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Tulsa musician returns to Sexual Chocolate for 'Coming to America' sequel

Tulsa musician returns to Sexual Chocolate for 'Coming to America' sequel

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Fictional singer Randy Watson (Eddie Murphy) gave props to his backing band in the 1988 comedy film “Coming to America.”

Truth: Sexual Chocolate played a little less than fine.

The guys in Sexual Chocolate, sacrificing for the sake of art, played worse than they were capable of playing. They sounded keener before hearing the word “cut” and getting this stage direction: “I need you to sound like the worst lounge act in America.”

You’re getting firsthand info about this because a Tulsa music artist and business owner was on stage when it happened. Tori Ruffin is the lefty guitarist in Sexual Chocolate.

“All of us were pros and everybody is great at their craft,” Ruffin said. “But we were told to sound horrible.”

Here’s good news if you have a soft spot for Sexual Chocolate: The band is back together for the first time in more than 30 years.

“Coming to America” cast members — Murphy, Arsenio Hall, Shari Headley, James Earl Jones, John Amos, Louie Anderson — re-enlisted for a sequel (“Coming 2 America“) scheduled to debut March 5 on Prime Video.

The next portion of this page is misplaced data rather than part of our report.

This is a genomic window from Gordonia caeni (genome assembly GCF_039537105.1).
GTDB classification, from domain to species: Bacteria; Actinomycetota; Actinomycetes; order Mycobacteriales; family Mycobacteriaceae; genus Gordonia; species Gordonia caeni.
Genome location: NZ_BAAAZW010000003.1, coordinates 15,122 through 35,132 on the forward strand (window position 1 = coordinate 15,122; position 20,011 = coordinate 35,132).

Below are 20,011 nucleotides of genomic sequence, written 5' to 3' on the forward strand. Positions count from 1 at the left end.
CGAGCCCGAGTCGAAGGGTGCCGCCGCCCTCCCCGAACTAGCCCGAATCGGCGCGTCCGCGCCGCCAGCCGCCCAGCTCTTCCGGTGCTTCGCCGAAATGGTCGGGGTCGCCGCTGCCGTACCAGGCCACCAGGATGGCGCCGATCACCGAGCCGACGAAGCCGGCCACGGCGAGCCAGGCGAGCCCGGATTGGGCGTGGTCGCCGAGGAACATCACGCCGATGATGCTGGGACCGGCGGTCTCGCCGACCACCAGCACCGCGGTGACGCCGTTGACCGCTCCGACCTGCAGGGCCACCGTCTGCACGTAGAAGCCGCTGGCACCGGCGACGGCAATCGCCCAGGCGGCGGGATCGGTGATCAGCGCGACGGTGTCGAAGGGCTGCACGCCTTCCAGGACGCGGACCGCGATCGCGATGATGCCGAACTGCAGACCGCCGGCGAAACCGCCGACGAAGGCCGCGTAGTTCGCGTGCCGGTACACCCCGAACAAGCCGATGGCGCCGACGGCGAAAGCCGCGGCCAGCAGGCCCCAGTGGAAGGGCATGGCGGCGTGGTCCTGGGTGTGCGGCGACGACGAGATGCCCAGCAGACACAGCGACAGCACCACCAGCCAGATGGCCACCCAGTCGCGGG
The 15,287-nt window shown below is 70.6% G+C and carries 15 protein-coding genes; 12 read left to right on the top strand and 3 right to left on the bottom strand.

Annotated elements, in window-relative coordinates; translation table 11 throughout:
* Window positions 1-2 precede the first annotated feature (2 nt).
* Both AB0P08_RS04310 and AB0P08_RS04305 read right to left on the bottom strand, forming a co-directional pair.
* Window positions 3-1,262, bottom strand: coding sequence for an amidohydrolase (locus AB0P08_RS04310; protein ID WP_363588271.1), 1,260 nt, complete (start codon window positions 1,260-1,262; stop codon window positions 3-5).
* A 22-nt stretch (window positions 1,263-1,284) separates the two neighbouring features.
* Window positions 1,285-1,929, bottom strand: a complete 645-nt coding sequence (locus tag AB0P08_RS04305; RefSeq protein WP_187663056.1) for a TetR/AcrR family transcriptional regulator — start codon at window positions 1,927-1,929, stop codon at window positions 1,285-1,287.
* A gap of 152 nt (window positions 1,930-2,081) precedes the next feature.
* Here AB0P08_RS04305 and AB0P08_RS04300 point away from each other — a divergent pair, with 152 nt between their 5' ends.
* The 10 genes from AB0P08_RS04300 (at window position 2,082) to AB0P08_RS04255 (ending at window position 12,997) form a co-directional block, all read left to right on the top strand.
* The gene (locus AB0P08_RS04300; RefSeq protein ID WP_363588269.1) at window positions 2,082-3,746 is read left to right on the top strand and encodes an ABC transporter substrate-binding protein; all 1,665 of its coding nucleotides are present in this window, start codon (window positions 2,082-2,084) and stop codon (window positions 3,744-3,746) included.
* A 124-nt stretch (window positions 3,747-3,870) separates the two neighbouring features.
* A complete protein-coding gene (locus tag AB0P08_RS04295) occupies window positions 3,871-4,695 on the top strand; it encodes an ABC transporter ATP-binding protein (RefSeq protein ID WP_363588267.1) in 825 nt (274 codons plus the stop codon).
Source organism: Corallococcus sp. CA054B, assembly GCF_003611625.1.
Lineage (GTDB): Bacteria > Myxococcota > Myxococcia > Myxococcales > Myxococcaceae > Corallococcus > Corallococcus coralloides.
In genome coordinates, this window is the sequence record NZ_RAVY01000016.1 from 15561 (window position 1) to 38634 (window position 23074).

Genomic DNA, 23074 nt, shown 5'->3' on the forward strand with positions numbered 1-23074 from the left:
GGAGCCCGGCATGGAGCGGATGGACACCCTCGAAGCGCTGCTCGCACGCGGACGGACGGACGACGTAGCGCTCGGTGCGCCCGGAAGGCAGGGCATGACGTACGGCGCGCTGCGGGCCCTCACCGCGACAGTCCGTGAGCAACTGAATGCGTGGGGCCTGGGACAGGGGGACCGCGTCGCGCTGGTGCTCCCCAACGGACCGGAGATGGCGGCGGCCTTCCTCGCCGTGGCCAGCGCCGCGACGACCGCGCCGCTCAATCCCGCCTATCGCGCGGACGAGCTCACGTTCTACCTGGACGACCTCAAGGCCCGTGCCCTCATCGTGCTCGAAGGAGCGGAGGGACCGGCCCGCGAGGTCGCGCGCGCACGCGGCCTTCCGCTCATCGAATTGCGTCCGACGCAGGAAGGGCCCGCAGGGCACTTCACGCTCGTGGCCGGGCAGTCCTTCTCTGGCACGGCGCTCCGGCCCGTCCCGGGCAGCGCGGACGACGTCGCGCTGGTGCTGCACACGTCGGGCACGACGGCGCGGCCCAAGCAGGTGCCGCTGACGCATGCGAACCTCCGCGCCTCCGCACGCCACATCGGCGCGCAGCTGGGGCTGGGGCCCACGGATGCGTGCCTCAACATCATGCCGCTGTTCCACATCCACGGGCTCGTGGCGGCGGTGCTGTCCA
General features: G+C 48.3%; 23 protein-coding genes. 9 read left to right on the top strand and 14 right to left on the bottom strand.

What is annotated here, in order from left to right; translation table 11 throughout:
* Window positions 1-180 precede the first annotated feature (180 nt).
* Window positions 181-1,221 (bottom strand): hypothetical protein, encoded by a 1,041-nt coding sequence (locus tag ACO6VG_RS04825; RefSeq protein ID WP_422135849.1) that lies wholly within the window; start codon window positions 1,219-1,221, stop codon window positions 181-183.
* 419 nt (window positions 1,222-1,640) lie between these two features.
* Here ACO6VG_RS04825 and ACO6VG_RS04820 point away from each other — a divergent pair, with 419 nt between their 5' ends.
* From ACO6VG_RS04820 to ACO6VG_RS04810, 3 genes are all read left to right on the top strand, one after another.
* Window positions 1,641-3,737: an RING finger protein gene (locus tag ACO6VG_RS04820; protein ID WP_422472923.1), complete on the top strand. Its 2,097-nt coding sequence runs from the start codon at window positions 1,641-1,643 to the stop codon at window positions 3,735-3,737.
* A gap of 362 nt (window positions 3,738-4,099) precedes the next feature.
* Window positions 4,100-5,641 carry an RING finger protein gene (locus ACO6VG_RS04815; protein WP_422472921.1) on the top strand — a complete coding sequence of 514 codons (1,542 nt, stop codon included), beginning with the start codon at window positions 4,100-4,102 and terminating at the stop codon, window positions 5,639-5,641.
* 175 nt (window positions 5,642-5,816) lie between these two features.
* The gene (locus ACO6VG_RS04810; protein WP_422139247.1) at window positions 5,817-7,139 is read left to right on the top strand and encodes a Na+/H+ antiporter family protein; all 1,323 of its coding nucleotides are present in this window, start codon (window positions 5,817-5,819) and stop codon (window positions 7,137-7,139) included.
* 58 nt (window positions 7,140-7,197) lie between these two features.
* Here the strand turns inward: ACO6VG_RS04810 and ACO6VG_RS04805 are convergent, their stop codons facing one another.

“For decades, I’ve lived with this character and this film that fans love so much,” said Headley, who will reprise her role as Lisa. “And I can’t think of another movie that after 30 years has come up with a sequel with the original cast. This is history, it’s iconic, and I feel so blessed to be a part of it. It was great to see everyone together.”

Everyone? Production notes for the film said there certainly could not be a sequel without characters like the barber shop crew, Reverend Brown (Hall), Randy Watson and, of course, his legendary band, Sexual Chocolate.

Instead of finding a new set of actors or musicians to portray Sexual Chocolate in “Coming 2 America,” the filmmakers went the authentic route and summoned the original members of the fictional band for an encore performance. Ruffin and his Sexual Chocolate colleagues (Brice Sterling, keys; Melvin Davis, bass; Karl Denson, sax; Jeffery Suttles, drums) traveled from all over the country and reunited at Tyler Perry Studio in Atlanta to be in the sequel.

“It turned out they had been looking for us the whole time they had been filming,” Ruffin said. “We didn’t think we were going to be called because we knew the film had been shooting. We knew that it was about to wrap pretty soon. And, sure enough, it turned out they had been trying to locate us. They tracked us down on Facebook is what I am told.”